Arklow, Co Wicklow, had a ‘first’ for Ireland: the first offshore wind-farm installation in the country, and the first in the world to employ wind turbines rated over 3 MW. Phase 1 of the project, commissioned in June 2004, consists of seven GE 3.6-megawatt generators. The total output of 25.2MW seemed good at the time but the improvements in technology since it was constructed are considerable. A second phase, currently being planned, aims to achieve an export capacity of up to 800MW.
Going back in time a bit, we can see that Ireland has always been at the forefront of wind technology. Above is a still from an RTE news piece on 23 October 1987. This reports on the installation of two state-of-the-art (then) wind powered generators on Cape Clear Island, in West Cork.
. . . The new technology was funded largely by the Germans and came in at a cost of around £500,000. The two wind-powered generators stand fifty feet above the top of the island and provide 30 kW each from the turning of their 12.5-meter blades. The National Board for Science and Technology claims that this new technology is the first of its type in the world as it integrates wind generation with diesel generators and battery storage creating a complete power supply . . .RTÉ Archives
(Top) another still from the RTÉ news piece, and (above) aerial view of the site. The masts and turbines are still in place today, although they have been disused since the island was connected to the mainland for electricity supply via a subsea cable in 1996. (Below) we photographed the surviving turbines on the island in 2016.
Wind power goes back a very long way, of course. Here (above) are some very picturesque ancient examples from La Mancha, in Spain. Here’s another (below) – Pitstone Windmill in England: an interesting composition with newer technologies in the background.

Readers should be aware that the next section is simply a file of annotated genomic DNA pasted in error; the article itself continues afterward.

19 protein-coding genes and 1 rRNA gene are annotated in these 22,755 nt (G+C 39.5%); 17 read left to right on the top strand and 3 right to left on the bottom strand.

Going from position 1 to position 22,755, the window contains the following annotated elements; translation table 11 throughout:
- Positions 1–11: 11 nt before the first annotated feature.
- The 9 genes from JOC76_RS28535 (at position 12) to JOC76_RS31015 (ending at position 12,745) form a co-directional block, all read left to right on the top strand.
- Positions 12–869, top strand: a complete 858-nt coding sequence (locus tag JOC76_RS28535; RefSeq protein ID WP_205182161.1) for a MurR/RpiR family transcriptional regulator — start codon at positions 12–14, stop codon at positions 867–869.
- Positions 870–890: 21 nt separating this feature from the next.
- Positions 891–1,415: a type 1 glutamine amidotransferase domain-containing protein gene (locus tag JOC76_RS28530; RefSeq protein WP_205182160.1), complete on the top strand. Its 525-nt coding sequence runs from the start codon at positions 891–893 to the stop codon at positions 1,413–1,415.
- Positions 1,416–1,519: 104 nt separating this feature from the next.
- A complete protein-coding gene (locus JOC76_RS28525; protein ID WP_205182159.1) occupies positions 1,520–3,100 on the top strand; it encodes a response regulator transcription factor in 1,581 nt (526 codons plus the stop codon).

Compare technologies old and new (below)!
In West Cork we are no strangers to the more recent developments in this expanding field, although at present all land based. The scale and form of the machinery is, of course, increasing apace. These examples are on the hills close by us:
But it’s the vast resource of our relatively benign coastal waters that offers the most for the country’s still young wind-power industry. There’s a further example being planned in County Wicklow: the Codling Bank Wind Park scheme. Currently in the consultation stages, it is hoped that construction will be completed in late 2028. 73 turbines are planned, to be sited on the shallow Codling Bank, some 20km out in the Irish Sea. This project – the largest so far in this country – has the potential to power 1.2 million homes using natural resources. It will also provide welcome employment for a large work force. And – in my eyes – an elegant contribution to the marine environment. Well done, Ireland!
Photomontage of the Codling Bank Wind Park seen from the shore at Greystones. Thank you to http://www.codlingwindpark.ie for the dynamic illustrations.